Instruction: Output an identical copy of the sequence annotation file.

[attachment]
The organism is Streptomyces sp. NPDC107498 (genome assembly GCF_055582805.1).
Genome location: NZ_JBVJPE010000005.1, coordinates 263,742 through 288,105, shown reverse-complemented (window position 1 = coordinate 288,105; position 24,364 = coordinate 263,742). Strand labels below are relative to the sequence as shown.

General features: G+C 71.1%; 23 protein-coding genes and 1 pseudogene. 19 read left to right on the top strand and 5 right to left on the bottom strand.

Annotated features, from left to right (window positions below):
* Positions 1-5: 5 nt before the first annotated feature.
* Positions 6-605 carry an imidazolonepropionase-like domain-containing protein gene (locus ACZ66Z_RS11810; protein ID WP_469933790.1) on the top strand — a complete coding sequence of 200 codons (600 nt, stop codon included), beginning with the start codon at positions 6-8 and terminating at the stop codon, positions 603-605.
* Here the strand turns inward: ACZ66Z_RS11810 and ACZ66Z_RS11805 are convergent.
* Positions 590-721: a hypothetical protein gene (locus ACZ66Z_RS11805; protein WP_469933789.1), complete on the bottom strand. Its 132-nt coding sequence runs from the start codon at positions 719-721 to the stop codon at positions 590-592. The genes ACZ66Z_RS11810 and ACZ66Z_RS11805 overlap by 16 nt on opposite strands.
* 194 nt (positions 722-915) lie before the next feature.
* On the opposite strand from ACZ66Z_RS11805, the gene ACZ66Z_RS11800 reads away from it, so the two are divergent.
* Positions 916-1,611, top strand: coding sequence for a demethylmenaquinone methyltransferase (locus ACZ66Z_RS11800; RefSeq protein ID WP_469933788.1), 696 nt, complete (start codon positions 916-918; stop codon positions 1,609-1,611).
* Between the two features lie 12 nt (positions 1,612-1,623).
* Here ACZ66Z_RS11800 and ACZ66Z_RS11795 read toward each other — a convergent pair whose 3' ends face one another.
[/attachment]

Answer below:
The organism is Streptomyces sp. NPDC107498 (genome assembly GCF_055582805.1).
Genome location: NZ_JBVJPE010000005.1, coordinates 263,742 through 288,105, shown reverse-complemented (window position 1 = coordinate 288,105; position 24,364 = coordinate 263,742). Strand labels below are relative to the sequence as shown.

General features: G+C 71.1%; 23 protein-coding genes and 1 pseudogene. 19 read left to right on the top strand and 5 right to left on the bottom strand.

Annotated features, from left to right (window positions below):
* Positions 1-5: 5 nt before the first annotated feature.
* Positions 6-605 carry an imidazolonepropionase-like domain-containing protein gene (locus ACZ66Z_RS11810; protein ID WP_469933790.1) on the top strand — a complete coding sequence of 200 codons (600 nt, stop codon included), beginning with the start codon at positions 6-8 and terminating at the stop codon, positions 603-605.
* Here the strand turns inward: ACZ66Z_RS11810 and ACZ66Z_RS11805 are convergent.
* Positions 590-721: a hypothetical protein gene (locus ACZ66Z_RS11805; protein WP_469933789.1), complete on the bottom strand. Its 132-nt coding sequence runs from the start codon at positions 719-721 to the stop codon at positions 590-592. The genes ACZ66Z_RS11810 and ACZ66Z_RS11805 overlap by 16 nt on opposite strands.
* 194 nt (positions 722-915) lie before the next feature.
* On the opposite strand from ACZ66Z_RS11805, the gene ACZ66Z_RS11800 reads away from it, so the two are divergent.
* Positions 916-1,611, top strand: coding sequence for a demethylmenaquinone methyltransferase (locus ACZ66Z_RS11800; RefSeq protein ID WP_469933788.1), 696 nt, complete (start codon positions 916-918; stop codon positions 1,609-1,611).
* Between the two features lie 12 nt (positions 1,612-1,623).
* Here ACZ66Z_RS11800 and ACZ66Z_RS11795 read toward each other — a convergent pair whose 3' ends face one another.